These guilds elected officers bi-annually, and to these was given considerable responsibility in supervising matters of trade. They also caused the enactment of statutes relative to protection of their guild.

The Arti Minori finally comprised fourteen guilds: Mercers and Linen-drapers; Butchers; Shoemakers; Master Masons and Carpenters; Blacksmiths; Ironmongers; Tanners; Oil-merchants; Locksmiths; Armourers; Saddlers; Innkeepers; Wine-merchants, and Bakers. These gained gradually the political importance which they originally lacked.

The trade guilds not only possessed representative government, but they had each its standard and arms for its members, so each could muster a sort of militia. No understand ing of the history of Florence would be possible without taking the history of these guilds, their achievements and strifes, into account.

The Florentines early gave indication of their independent spirit. Both Pope and Emperor claimed over-lordship, but their claims were rarely substantiated. We find the haughty citizens refusing to receive messengers from the Emperor, saying: "The Emperor is nothing to us!" We also find them ignoring the counsel of the Pope unless it coincided with the wishes of the majority. Two political parties, the Guelfs and the Ghibillines, came into existence here, as elsewhere in Italy.

As has previously been explained, the Guelfs were long the supporters of the Pope against the Emperor; the Ghibillines, the imperial adherents. However, the time came when the Pope entered into alliance with the Ghibillines against the Guelf s.

In early years the feudal lords and their followers espoused the cause of the Ghibillines, and fierce was the struggle between the two parties within the city. Now one side tri umphed; now the other. Street brawls were too ordinary to excite comment; men were killed and injured constantly. Houses were invaded and the inmates slain. One who writes of the conditions says: "Men who lived through these times used to tell how at every hour of the night and day life was equally insecure; how it was doubtful whether it were more necessary to guard your door or your windows and roof; how every man suspected an enemy to be hidden behind the curtains of his bed or even in it."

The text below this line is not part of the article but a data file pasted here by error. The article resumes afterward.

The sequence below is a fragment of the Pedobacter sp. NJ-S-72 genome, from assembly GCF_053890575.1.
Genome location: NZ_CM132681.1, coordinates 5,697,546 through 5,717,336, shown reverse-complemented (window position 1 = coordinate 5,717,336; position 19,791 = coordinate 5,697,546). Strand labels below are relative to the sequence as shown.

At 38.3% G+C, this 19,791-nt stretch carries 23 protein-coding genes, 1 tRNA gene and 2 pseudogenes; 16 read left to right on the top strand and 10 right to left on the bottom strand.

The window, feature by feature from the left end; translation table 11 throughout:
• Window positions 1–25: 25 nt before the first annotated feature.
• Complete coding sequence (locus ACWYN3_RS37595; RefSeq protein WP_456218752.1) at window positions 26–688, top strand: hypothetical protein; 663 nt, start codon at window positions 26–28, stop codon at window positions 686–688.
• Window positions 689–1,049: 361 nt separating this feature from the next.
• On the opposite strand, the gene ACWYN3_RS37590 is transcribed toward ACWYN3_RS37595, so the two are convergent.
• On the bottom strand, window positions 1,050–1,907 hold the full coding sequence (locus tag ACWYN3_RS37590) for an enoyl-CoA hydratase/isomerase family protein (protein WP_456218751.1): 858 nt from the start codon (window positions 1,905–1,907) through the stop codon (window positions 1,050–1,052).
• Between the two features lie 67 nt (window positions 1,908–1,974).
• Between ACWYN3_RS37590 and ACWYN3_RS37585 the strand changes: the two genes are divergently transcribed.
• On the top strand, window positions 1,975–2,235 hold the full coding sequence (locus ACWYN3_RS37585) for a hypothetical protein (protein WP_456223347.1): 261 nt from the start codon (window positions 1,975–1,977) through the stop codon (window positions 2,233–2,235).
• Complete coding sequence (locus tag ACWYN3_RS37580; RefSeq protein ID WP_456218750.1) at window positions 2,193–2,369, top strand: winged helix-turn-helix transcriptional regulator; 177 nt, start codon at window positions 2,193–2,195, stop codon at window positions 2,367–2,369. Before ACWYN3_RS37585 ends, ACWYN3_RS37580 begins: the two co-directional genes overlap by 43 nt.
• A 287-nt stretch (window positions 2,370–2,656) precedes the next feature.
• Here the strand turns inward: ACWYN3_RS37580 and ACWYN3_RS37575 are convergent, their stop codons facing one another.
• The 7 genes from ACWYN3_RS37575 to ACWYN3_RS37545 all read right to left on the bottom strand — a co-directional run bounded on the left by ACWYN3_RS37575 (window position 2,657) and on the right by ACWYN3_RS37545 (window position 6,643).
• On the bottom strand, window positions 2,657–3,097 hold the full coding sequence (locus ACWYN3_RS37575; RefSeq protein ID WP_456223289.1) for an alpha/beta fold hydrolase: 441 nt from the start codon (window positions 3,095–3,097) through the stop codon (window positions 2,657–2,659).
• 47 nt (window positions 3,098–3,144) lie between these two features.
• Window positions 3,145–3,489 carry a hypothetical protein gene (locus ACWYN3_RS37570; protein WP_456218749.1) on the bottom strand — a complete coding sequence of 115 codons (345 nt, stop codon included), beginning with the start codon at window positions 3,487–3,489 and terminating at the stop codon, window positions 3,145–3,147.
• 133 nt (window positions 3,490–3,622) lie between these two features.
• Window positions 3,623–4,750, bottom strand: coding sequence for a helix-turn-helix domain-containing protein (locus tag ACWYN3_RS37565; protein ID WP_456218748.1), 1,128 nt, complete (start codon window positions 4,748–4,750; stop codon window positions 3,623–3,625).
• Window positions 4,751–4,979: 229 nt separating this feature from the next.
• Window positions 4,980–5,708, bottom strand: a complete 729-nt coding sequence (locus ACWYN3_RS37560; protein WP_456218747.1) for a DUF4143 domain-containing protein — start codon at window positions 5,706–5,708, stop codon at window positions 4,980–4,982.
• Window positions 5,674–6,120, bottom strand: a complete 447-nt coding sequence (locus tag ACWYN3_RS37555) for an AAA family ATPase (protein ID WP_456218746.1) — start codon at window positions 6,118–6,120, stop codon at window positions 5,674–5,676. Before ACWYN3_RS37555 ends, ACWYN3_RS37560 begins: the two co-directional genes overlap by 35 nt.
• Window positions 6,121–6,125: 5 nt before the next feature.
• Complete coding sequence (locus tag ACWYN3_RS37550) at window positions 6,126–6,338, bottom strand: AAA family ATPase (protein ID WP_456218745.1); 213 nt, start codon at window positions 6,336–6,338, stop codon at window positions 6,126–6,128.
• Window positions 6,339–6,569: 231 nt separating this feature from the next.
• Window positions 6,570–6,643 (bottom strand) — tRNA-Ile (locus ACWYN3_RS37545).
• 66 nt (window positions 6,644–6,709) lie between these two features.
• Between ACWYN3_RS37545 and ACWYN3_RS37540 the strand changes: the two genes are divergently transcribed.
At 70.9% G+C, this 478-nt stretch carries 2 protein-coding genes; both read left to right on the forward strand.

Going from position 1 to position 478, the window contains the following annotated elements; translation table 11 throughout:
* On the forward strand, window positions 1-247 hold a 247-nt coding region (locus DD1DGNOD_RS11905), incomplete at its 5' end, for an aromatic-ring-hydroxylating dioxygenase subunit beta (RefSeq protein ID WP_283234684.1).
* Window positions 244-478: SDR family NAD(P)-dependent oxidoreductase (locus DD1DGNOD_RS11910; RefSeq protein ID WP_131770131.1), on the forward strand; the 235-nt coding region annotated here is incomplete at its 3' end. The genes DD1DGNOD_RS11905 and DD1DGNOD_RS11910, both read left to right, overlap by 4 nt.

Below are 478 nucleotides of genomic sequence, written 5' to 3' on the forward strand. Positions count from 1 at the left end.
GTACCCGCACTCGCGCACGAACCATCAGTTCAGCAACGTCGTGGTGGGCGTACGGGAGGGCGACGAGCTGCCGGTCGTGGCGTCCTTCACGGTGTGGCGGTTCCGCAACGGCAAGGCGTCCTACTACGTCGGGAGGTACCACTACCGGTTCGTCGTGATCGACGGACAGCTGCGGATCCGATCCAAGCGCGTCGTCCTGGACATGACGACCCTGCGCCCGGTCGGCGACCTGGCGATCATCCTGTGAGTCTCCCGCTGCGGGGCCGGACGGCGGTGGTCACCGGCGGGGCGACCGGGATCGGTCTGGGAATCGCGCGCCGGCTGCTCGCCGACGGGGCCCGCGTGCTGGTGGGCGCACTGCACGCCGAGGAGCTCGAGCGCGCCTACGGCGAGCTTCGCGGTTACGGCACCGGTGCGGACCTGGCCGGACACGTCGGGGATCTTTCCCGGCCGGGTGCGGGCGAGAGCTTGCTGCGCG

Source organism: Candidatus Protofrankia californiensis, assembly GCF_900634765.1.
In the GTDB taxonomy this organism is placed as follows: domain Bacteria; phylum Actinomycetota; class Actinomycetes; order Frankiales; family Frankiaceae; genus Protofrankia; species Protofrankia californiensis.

While there were plenty of exceptions, the people's party, or the Guelfs, gradually gained ground. They forced the feudal lords out of the city into strongholds in the hills and moun tains. To offset the guilds the nobles had their Societies of Towers. Nevertheless, citizenship was finally conditional upon membership in one or another of the guilds-which the feudal lords were compelled to join if they would share in municipal affairs. We may judge of the triumph of the Guelfs when in 1293 A. D. we find Giano della Bella bringing forward the famous Ordinances of Justice. These provided that one must practise the trade or craft to which he belonged. Not only did this exclude the nobles from office, but certain restrictions were placed upon them: for example, in times of disorder they were obliged to remain at home on pain of being exiled.

By 1323 the organization of the government was well defined. The constitution provided for a pure democracy; how ever, the wealthy usually exercised great influence. The Signory stood at the head of the government: it was a kind of superior council made up of a Gonfalonier of justice and six priors. The Signory had chief control of affairs and the right of initiating legislation. There was also a body made up of twelve members which constituted a privy council to the Signory. A Podesta was added, he being an executive officer chosen for one year, from some outside state. The Florentines regarded it necessary to have a foreigner in their midst to mediate between conflicting elements. Broils and riots continued until 1346, after which time they were less frequent and sometimes for years together peace was maintained in the city.